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Taiwanese man contracts coronavirus in China, despite 'zero' case claims


儘管宣稱“零”病例,台灣男子仍在中國感染冠狀病毒


Taiwanese man develops symptoms on CCP's National Day, despite China's constant claim of 'zero' local cases


TAIPEI (Taiwan News) — Taiwan's Central Epidemic Command Center (CECC) on Tuesday (Oct. 13) announced one new imported case of coronavirus (COVID-19) from communist China, the source of the pandemic.

During a press conference on Tuesday, CECC Spokesman Chuang Jen-hsiang (莊人祥) announced one imported coronavirus infection, raising the total number of cases in Taiwan to 530. The latest case, Case No. 530, is a Taiwanese man in his 40s who went to work in Jiangsu, China, in February and returned to China on Oct. 11.

The CECC stated that on Oct. 1, China's National Day, the man began to experience a runny nose and sputum. He did not seek local medical treatment and purchased over-the-counter medication for his symptoms.

In addition, two of his coworkers also experienced cold-like symptoms and eschewed medical attention in favor of taking store-bought medication. On Oct. 11, he took a flight to Taiwan for a vacation.

When he arrived in Taiwan that day, he told quarantine officers that he was suffering from a cough, runny nose, and nasal congestion. Quarantine staff administered a test for COVID-19 on the man before dispatching him to his quarantine location.

On Oct. 13, he tested positive for the virus and was placed in a hospital isolation ward. The CECC said that the health unit has identified 17 people who came in contact with the man during his flight to Taiwan, including 10 passengers who sat in the rows directly in front of and behind him, as well as seven crew members.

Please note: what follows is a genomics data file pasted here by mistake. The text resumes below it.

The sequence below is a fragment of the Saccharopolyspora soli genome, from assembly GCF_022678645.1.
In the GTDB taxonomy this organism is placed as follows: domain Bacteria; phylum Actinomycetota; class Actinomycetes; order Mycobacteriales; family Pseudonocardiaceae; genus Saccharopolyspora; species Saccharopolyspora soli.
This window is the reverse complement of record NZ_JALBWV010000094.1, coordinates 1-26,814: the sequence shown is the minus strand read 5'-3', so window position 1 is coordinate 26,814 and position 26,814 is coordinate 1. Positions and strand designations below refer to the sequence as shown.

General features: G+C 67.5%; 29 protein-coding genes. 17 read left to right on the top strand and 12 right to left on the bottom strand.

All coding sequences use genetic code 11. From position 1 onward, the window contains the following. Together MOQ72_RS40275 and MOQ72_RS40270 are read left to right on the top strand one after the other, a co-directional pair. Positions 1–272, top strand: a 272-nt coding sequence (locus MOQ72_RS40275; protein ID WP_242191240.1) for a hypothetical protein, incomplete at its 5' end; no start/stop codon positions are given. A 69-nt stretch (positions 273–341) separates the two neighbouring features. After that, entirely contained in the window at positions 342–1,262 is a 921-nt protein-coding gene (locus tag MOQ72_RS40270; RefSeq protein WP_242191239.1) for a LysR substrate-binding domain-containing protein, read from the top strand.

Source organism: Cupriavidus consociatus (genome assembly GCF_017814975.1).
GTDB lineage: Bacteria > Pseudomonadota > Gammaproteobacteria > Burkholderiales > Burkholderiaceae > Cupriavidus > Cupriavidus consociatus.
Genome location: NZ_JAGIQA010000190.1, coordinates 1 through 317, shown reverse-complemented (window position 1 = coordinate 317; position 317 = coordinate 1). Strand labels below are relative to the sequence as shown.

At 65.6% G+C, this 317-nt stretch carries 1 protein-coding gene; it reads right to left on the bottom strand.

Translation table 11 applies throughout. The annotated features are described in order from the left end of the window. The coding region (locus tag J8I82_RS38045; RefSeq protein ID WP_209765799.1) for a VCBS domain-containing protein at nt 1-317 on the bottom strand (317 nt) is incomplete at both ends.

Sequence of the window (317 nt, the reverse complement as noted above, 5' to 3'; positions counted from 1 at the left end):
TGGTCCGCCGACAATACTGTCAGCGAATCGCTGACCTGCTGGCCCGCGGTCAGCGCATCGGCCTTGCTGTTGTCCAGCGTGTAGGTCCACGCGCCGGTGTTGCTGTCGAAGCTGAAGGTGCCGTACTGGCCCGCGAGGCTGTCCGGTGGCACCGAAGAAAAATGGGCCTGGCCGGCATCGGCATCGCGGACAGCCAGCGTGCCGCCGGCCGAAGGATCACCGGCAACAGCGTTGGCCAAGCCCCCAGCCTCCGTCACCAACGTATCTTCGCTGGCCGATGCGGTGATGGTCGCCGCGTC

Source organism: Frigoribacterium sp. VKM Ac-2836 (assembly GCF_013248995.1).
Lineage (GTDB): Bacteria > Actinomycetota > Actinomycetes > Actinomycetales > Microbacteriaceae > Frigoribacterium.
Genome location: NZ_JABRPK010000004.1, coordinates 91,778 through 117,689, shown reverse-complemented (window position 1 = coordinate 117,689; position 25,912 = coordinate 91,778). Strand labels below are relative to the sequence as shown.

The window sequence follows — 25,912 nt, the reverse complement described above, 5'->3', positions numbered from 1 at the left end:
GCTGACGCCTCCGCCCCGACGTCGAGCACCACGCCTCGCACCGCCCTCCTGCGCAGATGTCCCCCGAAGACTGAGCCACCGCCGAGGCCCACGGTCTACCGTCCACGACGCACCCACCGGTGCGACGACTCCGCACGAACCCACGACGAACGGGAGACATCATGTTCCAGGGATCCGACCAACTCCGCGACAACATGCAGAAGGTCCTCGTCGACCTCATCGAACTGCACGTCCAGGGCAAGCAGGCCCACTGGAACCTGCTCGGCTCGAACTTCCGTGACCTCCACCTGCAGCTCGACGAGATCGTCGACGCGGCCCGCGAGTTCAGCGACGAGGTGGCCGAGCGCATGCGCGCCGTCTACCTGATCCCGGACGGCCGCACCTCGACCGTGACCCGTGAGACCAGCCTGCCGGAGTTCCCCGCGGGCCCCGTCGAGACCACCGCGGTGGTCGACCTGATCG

The 10 passengers were told to begin home isolation, while the seven crew members, who did not enter the country, were asked to start self-health monitoring as they had been deemed to have been wearing adequate protective equipment.

Chuang said that the Ct value from the patient's polymerase chain reaction (PCR) test is low at 26, indicating that he was infected recently while in China. Case No. 530 is Taiwan's first confirmed imported coronavirus infection from China since Feb. 6 of this year, over eight months ago.

Despite the fact that the coronavirus (COVID-19) pandemic originated in China, its vast size, and huge population, the communist regime claimed that it had gone 57 days without a single local infection since Aug. 15, before finally acknowledging 12 local cases on Oct. 11. As was the case in previous outbreaks in Xingjiang, Beijing, Yunnan, Wuhan, and Jilin since the original epidemic, China has announced it will test nine million in the affected region, yet the results of such tests are never released in detail and positive cases are rarely if ever announced.

China's statistics on its confirmed coronavirus cases and deaths have been placed under much doubt as they have been suspiciously low for such a populous country, currently in 49th place behind Portugal and ahead of Ethiopia. The speed with which China went from initially announcing human-to-human transmissions on Jan. 20 to declaring "zero" local infections on March 19 also raises many questions about the authenticity of China's reporting.

Prior to the latest outbreak in Qingdao, many experts questioned the wisdom of China's decision to unleash 600 million tourists during its Golden Week with the pandemic raging. The infection of the Taiwanese man on China's National Day could indicate many other infections may also be taking place, including in areas not recently having been reported as having active outbreaks, such as Jiangsu Province.

Taiwan's CECC on Monday did not announce any new reports of people with suspected symptoms. Since the outbreak began, Taiwan has carried out 97,166 COVID-19 tests, with 96,055 coming back negative.

Out of the 530 confirmed cases, 438 were imported, 55 were local, 36 came from the Navy's "Goodwill Fleet," and one was the unresolved case of a Belgian engineer who arrived in early May to work on a wind farm project in Changhua County. Up until now, seven individuals have succumbed to the disease, while 489 have been released from hospital isolation, leaving 34 patients still undergoing treatment in Taiwan.
 
Keoni Everington, Taiwan News, Staff Writer  
2020-10-13  

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